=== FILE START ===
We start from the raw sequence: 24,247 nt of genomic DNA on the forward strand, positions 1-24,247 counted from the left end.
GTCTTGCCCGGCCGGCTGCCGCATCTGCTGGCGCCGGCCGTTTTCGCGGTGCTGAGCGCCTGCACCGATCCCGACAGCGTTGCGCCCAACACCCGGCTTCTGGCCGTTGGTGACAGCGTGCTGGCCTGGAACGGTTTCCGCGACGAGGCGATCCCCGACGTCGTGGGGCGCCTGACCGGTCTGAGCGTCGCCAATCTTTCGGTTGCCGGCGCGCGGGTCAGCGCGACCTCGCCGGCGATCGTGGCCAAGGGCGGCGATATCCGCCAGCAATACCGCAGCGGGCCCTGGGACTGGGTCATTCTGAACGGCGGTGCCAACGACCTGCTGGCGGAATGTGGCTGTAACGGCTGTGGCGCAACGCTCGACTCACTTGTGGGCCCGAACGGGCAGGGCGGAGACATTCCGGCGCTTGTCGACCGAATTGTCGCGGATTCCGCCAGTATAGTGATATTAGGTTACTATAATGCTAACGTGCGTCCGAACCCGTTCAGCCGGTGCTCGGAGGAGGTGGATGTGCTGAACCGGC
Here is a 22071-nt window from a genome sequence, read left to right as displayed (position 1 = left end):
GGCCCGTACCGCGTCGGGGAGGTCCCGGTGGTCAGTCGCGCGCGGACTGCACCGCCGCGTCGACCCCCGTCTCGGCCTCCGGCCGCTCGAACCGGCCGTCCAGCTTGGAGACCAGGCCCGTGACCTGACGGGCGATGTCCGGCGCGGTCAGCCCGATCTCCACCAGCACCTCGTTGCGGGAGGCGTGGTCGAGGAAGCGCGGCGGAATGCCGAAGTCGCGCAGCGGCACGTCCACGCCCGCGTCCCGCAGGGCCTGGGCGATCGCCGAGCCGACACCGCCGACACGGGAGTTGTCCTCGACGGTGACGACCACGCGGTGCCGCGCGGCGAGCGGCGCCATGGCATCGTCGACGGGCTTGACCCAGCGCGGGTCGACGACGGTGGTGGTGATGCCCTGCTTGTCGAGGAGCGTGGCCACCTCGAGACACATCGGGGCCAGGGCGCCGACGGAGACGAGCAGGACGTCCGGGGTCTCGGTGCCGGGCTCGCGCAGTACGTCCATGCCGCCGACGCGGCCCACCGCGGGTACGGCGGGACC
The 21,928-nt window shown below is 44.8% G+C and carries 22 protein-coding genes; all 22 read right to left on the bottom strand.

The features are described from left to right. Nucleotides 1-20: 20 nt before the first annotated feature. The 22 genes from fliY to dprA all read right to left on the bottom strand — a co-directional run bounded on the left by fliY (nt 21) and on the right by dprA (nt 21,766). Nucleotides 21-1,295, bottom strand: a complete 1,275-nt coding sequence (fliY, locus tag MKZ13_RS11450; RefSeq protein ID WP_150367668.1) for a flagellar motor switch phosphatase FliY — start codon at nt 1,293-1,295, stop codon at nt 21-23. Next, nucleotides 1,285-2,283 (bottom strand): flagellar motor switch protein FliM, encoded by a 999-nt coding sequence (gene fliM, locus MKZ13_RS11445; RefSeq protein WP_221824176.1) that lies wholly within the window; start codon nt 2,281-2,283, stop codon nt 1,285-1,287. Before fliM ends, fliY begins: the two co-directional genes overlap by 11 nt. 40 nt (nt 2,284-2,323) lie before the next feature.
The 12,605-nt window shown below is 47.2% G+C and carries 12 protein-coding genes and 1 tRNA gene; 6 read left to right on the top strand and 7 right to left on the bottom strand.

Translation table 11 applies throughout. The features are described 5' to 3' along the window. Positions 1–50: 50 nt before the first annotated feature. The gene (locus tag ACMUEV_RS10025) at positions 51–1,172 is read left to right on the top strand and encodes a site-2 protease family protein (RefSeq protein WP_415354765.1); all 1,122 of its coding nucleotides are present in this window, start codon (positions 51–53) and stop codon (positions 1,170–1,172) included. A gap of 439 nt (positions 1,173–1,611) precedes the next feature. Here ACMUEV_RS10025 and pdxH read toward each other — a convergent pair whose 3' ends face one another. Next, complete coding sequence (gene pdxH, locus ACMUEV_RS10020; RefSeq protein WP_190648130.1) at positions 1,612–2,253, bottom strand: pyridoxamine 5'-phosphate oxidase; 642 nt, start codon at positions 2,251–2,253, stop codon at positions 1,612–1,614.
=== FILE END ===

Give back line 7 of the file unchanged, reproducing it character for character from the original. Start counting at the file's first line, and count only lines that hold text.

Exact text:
The 12,605-nt window shown below is 47.2% G+C and carries 12 protein-coding genes and 1 tRNA gene; 6 read left to right on the top strand and 7 right to left on the bottom strand.